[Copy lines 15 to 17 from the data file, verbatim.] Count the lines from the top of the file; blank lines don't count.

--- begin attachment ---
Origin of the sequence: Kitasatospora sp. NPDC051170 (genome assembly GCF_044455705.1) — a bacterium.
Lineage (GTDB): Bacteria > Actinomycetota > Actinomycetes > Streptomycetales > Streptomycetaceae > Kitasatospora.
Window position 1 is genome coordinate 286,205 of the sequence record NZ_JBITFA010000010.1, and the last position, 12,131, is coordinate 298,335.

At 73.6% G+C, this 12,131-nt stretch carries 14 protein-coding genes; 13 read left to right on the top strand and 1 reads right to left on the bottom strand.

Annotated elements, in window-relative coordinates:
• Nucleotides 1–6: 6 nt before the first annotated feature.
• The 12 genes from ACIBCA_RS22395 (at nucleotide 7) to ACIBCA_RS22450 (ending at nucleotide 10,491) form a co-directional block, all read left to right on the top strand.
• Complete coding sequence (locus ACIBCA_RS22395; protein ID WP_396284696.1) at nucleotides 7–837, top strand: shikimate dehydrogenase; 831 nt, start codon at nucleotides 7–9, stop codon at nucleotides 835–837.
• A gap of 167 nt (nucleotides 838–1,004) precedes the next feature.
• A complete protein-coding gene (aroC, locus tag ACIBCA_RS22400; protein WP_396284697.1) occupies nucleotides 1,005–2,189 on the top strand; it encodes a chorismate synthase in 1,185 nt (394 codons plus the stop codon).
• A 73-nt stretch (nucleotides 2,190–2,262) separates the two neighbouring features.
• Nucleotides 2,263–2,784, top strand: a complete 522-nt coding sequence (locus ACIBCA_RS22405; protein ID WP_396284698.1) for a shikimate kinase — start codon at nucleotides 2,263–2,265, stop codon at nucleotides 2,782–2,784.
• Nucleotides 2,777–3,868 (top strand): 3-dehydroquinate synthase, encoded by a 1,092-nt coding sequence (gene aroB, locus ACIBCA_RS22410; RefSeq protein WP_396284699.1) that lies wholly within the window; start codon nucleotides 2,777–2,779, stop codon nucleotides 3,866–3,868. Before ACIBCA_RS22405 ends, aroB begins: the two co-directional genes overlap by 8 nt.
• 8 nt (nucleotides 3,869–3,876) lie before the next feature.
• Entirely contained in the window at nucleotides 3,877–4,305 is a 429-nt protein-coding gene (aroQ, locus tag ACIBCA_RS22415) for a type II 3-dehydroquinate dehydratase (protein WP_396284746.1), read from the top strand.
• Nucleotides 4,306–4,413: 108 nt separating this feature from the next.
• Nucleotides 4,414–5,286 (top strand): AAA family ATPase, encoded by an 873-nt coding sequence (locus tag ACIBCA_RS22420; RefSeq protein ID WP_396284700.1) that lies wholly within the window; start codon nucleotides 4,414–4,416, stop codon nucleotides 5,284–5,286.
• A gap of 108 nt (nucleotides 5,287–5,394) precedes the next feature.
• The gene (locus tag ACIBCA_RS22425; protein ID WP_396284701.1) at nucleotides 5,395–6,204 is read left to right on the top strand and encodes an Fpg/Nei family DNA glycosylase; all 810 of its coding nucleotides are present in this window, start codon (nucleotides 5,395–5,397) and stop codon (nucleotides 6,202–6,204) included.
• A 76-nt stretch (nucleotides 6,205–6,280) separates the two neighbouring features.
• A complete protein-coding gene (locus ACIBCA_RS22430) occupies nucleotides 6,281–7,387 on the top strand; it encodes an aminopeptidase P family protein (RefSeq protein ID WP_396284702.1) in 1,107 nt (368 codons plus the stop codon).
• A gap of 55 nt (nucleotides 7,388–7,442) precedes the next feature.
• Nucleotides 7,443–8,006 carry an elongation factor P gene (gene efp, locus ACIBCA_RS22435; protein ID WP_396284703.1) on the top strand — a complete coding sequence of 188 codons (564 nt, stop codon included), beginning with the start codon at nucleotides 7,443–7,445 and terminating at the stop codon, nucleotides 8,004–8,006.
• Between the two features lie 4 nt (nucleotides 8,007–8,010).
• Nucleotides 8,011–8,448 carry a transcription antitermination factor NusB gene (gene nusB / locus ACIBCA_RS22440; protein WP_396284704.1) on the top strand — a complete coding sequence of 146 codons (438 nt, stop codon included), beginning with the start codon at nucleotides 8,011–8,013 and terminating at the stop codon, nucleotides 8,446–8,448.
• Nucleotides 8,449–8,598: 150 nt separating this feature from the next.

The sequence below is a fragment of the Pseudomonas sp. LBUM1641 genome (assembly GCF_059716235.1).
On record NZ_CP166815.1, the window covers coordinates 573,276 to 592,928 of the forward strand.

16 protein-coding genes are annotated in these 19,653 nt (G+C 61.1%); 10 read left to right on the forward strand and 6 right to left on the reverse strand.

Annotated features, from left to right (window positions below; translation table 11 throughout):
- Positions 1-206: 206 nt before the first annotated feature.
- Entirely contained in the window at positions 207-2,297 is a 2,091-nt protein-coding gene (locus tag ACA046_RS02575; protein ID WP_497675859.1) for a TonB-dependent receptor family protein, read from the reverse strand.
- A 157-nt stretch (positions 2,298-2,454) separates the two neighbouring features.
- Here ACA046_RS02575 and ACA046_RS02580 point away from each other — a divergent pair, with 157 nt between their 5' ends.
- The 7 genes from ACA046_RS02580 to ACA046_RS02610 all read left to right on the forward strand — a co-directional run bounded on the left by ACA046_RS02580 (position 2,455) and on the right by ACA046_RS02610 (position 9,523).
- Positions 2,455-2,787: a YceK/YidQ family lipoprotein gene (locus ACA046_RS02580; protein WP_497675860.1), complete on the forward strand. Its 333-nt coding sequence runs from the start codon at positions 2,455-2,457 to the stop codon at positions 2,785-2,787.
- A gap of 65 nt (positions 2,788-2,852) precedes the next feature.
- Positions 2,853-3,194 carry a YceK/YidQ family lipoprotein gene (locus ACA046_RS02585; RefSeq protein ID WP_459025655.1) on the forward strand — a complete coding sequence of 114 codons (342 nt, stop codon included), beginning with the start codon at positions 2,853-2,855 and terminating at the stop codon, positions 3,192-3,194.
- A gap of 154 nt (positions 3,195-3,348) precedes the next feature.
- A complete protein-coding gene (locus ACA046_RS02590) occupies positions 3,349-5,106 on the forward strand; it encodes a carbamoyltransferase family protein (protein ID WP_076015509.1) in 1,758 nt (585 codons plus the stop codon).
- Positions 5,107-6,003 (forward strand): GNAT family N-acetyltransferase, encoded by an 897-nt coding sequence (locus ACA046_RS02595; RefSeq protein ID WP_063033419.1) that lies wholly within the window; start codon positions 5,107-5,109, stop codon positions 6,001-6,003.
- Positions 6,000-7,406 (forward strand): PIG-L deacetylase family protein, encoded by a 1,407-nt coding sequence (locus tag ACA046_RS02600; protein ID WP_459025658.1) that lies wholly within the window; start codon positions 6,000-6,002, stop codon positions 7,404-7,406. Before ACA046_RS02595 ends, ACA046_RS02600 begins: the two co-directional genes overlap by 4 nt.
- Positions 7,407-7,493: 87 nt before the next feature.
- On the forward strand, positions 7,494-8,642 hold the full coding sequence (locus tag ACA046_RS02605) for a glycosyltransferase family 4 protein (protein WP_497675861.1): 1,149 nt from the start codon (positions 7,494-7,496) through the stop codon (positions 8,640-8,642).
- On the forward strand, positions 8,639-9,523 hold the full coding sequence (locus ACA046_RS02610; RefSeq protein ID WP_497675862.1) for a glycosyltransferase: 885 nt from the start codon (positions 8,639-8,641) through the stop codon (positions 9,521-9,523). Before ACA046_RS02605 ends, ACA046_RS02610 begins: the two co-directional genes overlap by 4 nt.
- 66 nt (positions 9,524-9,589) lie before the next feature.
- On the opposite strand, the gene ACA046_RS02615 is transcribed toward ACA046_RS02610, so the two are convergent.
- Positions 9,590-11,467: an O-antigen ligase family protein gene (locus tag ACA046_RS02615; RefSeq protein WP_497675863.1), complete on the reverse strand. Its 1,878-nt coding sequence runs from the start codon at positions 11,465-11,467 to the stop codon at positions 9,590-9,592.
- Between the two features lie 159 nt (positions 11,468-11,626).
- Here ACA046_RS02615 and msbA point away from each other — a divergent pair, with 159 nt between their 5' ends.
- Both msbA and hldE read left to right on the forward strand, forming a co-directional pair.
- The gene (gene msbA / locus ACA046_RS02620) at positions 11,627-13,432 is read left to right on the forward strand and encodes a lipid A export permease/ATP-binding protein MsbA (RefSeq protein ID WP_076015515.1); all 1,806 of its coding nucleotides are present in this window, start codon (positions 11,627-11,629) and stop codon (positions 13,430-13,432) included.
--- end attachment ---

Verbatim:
• Entirely contained in the window at nucleotides 3,877–4,305 is a 429-nt protein-coding gene (aroQ, locus tag ACIBCA_RS22415) for a type II 3-dehydroquinate dehydratase (protein WP_396284746.1), read from the top strand.
• Nucleotides 4,306–4,413: 108 nt separating this feature from the next.
• Nucleotides 4,414–5,286 (top strand): AAA family ATPase, encoded by an 873-nt coding sequence (locus tag ACIBCA_RS22420; RefSeq protein ID WP_396284700.1) that lies wholly within the window; start codon nucleotides 4,414–4,416, stop codon nucleotides 5,284–5,286.